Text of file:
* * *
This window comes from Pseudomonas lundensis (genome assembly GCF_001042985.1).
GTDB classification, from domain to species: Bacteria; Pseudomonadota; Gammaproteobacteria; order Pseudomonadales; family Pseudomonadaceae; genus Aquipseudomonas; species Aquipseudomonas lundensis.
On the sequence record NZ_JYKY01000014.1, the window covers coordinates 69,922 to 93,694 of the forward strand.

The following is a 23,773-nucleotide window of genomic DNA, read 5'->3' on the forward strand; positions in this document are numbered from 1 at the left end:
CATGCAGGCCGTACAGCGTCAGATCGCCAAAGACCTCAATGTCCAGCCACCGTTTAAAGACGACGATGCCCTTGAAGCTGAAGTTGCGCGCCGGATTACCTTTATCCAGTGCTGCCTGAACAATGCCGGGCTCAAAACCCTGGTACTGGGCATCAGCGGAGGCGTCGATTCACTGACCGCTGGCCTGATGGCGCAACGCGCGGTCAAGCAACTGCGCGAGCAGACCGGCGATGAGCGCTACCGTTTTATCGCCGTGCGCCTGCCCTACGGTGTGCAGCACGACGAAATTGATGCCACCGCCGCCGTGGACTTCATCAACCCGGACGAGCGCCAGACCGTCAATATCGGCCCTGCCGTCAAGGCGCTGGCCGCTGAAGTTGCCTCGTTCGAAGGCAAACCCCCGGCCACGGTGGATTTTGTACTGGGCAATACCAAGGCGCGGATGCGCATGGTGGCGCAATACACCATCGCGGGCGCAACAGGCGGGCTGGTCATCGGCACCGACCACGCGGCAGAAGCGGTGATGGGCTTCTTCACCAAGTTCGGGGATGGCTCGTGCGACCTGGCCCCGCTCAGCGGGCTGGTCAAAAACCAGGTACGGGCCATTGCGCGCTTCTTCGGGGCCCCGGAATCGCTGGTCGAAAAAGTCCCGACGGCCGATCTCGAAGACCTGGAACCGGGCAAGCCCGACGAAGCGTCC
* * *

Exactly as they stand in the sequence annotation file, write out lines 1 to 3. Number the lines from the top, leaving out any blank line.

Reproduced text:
This window comes from Pseudomonas lundensis (genome assembly GCF_001042985.1).
GTDB classification, from domain to species: Bacteria; Pseudomonadota; Gammaproteobacteria; order Pseudomonadales; family Pseudomonadaceae; genus Aquipseudomonas; species Aquipseudomonas lundensis.
On the sequence record NZ_JYKY01000014.1, the window covers coordinates 69,922 to 93,694 of the forward strand.